In less than two weeks, NASA's New Horizons spacecraft will finally fly past Pluto. On July 14, the spacecraft will come closer to the mysterious planet than any other NASA spacecraft. There are at least two Kansas connections to this story. First, you'll recall that President Dwight Eisenhower, from Abilene, started the nation's space program. Commentator Rex Buchanan tells us about the second Kansas connection: Clyde Tombaugh.
Commentator Rex Buchanan is the interim director of the Kansas Geological Survey at the University of Kansas. He's a regular contributor to Kansas Public Radio.
Pluto is smaller than our own moon and it's located several billion miles from Earth. It's hard to imagine now, 85 years later, just how big of a deal it was when Clyde Tombaugh first spotted the ice-cold rock in 1930. In the wake of his discovery, Mickey Mouse named his dog Pluto. Scientists named a new radioactive element Plutonium. You'll likely be hearing more about Pluto and Clyde Tombaugh in the coming days because on July 14, NASA's New Horizons spacecraft will fly past Pluto and send back the best pictures we've ever seen. On board that spacecraft, in addition to cameras, scientific instruments and equipment, researchers tucked away a small packet containing about an ounce of Clyde Tombaugh's cremated remains.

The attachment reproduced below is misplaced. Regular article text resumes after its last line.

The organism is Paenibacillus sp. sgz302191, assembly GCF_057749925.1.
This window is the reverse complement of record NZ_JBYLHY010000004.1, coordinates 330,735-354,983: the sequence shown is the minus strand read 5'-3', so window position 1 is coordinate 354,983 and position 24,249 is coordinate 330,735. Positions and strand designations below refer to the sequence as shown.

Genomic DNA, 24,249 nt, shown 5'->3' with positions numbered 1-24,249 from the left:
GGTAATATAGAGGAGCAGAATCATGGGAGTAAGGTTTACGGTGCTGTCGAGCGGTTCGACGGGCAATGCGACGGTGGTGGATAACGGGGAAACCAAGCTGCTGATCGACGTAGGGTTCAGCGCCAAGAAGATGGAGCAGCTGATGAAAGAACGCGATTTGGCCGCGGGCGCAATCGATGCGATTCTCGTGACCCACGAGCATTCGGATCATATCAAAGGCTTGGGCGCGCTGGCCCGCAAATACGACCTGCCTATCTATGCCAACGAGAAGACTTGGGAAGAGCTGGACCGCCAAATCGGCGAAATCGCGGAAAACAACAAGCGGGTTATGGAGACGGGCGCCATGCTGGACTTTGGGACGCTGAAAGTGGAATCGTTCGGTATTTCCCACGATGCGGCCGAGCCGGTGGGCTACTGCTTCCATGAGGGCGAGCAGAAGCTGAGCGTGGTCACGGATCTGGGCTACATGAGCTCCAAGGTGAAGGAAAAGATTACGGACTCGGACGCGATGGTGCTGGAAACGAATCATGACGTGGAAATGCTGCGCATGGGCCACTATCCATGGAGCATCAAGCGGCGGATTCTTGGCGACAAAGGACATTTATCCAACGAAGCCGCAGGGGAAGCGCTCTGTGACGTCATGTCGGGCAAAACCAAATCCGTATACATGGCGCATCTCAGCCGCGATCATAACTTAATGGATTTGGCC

(Production assistance for this commentary provided by KPR News Intern Kristin Selby)